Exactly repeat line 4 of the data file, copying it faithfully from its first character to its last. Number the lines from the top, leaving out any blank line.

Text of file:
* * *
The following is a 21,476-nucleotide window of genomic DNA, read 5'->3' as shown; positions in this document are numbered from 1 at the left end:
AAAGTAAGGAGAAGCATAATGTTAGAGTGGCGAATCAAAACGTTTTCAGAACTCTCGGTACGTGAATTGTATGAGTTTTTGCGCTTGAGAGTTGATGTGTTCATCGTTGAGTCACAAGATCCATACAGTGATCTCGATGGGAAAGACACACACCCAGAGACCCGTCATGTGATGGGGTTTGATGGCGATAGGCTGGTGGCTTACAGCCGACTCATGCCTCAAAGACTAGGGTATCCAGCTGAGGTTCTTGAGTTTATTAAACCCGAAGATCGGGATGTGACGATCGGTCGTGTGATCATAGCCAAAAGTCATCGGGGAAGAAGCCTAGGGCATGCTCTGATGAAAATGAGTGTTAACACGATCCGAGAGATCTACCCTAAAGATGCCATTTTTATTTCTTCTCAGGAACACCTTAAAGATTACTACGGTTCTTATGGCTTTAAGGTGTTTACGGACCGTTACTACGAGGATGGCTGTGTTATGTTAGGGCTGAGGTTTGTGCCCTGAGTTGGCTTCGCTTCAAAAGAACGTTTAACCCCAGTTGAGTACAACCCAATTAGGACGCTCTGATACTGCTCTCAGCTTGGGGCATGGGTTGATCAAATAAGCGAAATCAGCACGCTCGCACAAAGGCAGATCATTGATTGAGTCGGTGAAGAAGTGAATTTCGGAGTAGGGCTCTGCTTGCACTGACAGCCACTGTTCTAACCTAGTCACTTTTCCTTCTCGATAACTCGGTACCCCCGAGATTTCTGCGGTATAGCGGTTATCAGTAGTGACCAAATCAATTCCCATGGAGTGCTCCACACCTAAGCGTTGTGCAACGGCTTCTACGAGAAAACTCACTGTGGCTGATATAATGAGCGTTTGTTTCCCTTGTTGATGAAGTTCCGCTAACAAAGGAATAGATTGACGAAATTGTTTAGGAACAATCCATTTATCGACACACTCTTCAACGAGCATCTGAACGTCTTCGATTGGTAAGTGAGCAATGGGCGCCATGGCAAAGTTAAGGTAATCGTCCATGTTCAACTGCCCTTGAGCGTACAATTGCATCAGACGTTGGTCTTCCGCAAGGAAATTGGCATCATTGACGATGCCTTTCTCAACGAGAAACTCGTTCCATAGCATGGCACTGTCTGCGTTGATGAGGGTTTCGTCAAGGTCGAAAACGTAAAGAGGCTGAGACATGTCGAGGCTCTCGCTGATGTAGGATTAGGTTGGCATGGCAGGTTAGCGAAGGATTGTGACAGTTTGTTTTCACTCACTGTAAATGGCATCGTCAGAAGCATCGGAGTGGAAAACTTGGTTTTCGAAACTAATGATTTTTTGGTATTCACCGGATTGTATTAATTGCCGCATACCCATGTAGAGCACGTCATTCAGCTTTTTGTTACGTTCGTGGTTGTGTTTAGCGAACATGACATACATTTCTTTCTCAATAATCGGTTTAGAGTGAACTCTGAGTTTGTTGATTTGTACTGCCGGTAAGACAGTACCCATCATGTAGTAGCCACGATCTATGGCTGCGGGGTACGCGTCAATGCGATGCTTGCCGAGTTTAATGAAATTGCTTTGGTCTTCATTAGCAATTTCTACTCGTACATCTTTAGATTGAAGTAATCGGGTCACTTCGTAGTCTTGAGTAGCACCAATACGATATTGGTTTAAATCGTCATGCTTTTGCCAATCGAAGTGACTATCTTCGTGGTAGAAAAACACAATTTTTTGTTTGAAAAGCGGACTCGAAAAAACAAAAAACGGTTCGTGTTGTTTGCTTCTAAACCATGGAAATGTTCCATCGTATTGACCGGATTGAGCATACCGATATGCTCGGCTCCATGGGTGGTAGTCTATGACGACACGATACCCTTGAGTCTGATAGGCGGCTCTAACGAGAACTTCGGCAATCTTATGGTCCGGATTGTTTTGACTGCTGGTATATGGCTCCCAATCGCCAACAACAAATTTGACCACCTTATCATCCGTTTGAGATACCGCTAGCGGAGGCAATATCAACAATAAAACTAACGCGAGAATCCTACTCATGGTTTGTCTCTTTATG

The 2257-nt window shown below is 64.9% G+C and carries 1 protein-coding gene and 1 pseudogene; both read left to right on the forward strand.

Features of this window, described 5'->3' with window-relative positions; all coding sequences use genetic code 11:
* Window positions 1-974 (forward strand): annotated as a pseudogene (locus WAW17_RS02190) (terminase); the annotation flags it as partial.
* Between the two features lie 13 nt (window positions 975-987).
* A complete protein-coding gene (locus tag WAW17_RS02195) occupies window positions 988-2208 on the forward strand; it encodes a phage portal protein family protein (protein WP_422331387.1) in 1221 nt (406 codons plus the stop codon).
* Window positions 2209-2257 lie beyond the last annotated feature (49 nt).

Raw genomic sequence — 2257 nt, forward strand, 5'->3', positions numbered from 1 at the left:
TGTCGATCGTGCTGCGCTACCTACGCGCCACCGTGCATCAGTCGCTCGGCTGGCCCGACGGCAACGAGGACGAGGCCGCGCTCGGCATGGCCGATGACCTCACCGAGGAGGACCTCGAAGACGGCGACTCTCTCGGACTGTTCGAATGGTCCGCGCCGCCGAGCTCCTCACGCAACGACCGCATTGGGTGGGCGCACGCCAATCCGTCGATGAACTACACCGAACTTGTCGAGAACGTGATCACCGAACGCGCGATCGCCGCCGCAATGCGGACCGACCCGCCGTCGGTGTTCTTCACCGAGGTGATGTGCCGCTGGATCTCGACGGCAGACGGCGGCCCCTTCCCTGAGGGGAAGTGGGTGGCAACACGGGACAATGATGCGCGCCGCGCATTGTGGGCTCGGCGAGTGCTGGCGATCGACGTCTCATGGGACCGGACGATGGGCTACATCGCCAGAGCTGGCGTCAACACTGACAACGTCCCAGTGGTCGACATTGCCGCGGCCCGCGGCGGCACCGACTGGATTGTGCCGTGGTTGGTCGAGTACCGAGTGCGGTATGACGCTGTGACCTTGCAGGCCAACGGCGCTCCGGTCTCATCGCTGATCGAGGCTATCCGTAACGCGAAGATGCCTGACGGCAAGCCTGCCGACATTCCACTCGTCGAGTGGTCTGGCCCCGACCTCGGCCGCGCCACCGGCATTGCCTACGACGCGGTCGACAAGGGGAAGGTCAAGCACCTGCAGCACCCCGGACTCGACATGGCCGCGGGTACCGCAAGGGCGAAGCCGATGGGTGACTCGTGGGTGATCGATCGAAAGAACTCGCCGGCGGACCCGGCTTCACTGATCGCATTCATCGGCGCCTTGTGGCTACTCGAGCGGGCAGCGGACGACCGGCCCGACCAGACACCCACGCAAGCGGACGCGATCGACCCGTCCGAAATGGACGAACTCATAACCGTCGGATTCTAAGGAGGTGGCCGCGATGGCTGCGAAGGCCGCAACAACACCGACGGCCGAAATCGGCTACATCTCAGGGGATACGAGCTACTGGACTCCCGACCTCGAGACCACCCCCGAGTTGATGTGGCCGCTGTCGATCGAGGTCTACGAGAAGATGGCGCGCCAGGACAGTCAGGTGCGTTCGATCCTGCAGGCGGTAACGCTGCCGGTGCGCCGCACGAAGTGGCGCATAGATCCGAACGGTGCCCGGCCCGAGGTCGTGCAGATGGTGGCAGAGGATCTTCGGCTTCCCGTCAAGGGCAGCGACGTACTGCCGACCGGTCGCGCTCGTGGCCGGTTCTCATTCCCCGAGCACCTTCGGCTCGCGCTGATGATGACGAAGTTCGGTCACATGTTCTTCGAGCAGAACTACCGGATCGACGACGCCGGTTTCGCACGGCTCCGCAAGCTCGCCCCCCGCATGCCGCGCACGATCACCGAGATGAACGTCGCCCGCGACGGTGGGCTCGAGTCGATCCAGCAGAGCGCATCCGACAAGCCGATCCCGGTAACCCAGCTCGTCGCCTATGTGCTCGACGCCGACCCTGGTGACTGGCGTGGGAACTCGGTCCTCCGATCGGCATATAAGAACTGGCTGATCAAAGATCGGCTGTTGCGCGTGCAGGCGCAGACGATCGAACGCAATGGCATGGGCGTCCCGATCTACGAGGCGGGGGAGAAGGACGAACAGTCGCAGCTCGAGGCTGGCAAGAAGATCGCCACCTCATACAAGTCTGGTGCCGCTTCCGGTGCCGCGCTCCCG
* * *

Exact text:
Features of this window, described 5'->3' with window-relative positions; all coding sequences use genetic code 11: